What is the intrigue, you may ask, in watching two ex-boxing legends slog around a ring at 54 and 51 years old when there won’t be judging, they won’t be going for knockouts and lord only knows how they’ll make it past two rounds before getting winded.
The intrigue, of course, is Mike Tyson. The 54-year-old former heavyweight champion announced on Thursday that he’ll return to boxing for the first time since he lost to Kevin McBride in 2005 when he faces Roy Jones Jr., 51, on Sept. 12 in Carson, Calif.
Tyson is a different man today than he was at the peak of his career, when he was not only blowing through the best fighters of the day but providing the tabloids enough headlines for two lifetimes.
There was a professional wrestler by the name of Johnny Rodz who is now in the WWE Hall of Fame who went by the nickname of “The Unpredictable Johnny Rodz.” Rodz was unpredictable in a scripted show; Tyson was more unpredictable in real life. He was liable to do the most expected things at the least expected moments.
Tyson’s built a second career for himself, much of it based on talking about himself and his wild life during his prime as one of the hardest-hitting boxers ever.
He’s become a successful and wealthy businessman after having lost more than $300 million he’d earned in prize money during his boxing career. Some of it was stolen from him; much of it he blew with oddball purchases like live tigers. He was “Mike Exotic” before the world ever knew of “Joe Exotic.”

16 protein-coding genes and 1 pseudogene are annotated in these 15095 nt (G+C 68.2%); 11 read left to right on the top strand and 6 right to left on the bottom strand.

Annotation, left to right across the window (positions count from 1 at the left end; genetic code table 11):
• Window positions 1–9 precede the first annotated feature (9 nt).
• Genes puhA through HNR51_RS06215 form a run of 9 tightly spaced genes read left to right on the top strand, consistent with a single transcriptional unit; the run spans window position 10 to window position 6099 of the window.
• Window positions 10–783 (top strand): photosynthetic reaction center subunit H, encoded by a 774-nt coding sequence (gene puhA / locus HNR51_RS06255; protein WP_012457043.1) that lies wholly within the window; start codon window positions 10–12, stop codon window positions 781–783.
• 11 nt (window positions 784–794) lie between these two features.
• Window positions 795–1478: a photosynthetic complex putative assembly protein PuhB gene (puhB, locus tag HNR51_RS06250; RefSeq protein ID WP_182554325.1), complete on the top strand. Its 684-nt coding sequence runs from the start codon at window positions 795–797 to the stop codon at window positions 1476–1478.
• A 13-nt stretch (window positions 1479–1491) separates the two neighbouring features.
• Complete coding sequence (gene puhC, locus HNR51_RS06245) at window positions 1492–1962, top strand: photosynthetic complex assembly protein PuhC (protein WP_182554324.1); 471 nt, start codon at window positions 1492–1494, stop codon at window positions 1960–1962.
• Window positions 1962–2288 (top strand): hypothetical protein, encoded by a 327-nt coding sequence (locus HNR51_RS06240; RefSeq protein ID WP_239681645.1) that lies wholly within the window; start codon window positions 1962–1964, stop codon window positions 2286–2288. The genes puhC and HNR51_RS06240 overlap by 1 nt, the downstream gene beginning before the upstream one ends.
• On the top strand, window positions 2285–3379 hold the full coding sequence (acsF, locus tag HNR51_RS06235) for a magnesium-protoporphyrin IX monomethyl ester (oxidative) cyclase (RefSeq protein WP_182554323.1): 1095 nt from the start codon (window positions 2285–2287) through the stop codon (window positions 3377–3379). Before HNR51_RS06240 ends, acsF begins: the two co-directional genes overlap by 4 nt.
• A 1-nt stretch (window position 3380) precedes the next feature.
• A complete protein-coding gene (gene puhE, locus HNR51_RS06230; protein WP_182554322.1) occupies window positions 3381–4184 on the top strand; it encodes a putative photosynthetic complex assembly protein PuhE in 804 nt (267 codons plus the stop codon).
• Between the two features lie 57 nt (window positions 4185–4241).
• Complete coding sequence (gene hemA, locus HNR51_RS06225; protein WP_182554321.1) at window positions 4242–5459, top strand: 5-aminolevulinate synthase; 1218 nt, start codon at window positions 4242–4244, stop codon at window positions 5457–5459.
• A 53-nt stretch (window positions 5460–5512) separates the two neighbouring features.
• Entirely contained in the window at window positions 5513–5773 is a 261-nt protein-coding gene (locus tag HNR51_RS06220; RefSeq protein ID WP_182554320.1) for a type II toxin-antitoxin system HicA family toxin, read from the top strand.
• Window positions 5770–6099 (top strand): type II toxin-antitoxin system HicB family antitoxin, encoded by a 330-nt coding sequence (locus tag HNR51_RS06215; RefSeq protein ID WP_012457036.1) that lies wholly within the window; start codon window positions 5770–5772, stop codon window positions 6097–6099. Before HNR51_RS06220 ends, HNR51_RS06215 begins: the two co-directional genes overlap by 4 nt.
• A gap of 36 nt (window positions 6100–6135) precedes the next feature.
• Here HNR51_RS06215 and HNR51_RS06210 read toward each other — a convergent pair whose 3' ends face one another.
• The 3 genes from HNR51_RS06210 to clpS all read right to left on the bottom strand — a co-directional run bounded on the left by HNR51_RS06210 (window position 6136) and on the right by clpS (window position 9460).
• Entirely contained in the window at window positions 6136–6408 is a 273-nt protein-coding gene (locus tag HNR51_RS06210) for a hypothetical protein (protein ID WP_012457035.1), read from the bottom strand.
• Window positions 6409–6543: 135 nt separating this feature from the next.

As he’s turned around his life, built several successful businesses and had a relatively normal retirement from the fight game, a different side of Tyson emerged.
He’s a guy who loves to help others and who revels in providing advice and support to the young fighters who revere him and seek his assistance.
The fight with Jones is a way for him to introduce the world to his new Legends Only League. And it’s not supposed to be a competitive, hard-fought bout. It will be a show for the nostalgists among us, who want to see two of the best who ever did it move around in the ring one more time, even if they’re shells of their former selves.
But Tyson’s former self can’t be forgotten by the millions who grew up mesmerized watching him in the ring and listening to him threatening to eat the hearts of an opponent’s children.
Boxing is a sport of instincts; when under pressure, a fighter will do what he or she knows.
So while they’re not supposed to, as California State Athletic Commission executive officer Andy Foster told Yahoo Sports on Thursday, be trying to take each other’s heads off, there is a gray area there:
How hard of a punch is too hard?
So, let’s say for a moment that Jones stands a left hook, his trademark punch. What if he threw it with a bit more velocity than Tyson felt had been agreed upon? If we say they’ve agreed to punch no harder than a 5 on a scale of 1 to 10 and Tyson decides that Jones has just hit him with a 7 or an 8 left hook, what happens?
Does Tyson react instinctively and fire off a crunching left hook of his own? Does he get a bit more aggressive than he had agreed to, or wanted to? And what does Jones do in response?
That, my friends, is why you’ll be interested in this fight and why so many more than will admit it today will wind up buying the pay-per-view.
Tyson is the most compelling fighter since Muhammad Ali. He was a brilliant talent who didn’t defeat as many of the world-class opponents as he could have because of things that happened outside the ring.
So we don’t know if his emotions will get the best of him if Jones does something in the ring that Tyson feels was not agreed upon. We don’t know how he’ll react. We don’t know if this fun, slow-paced exhibition will suddenly turn into a toe-to-toe battle.
There is so much we don’t know.
What I do know is that it is precisely that which will pique the interest of millions, and make this show a bigger success than anyone, perhaps even Tyson himself, ever imagined.
Just you wait and see.
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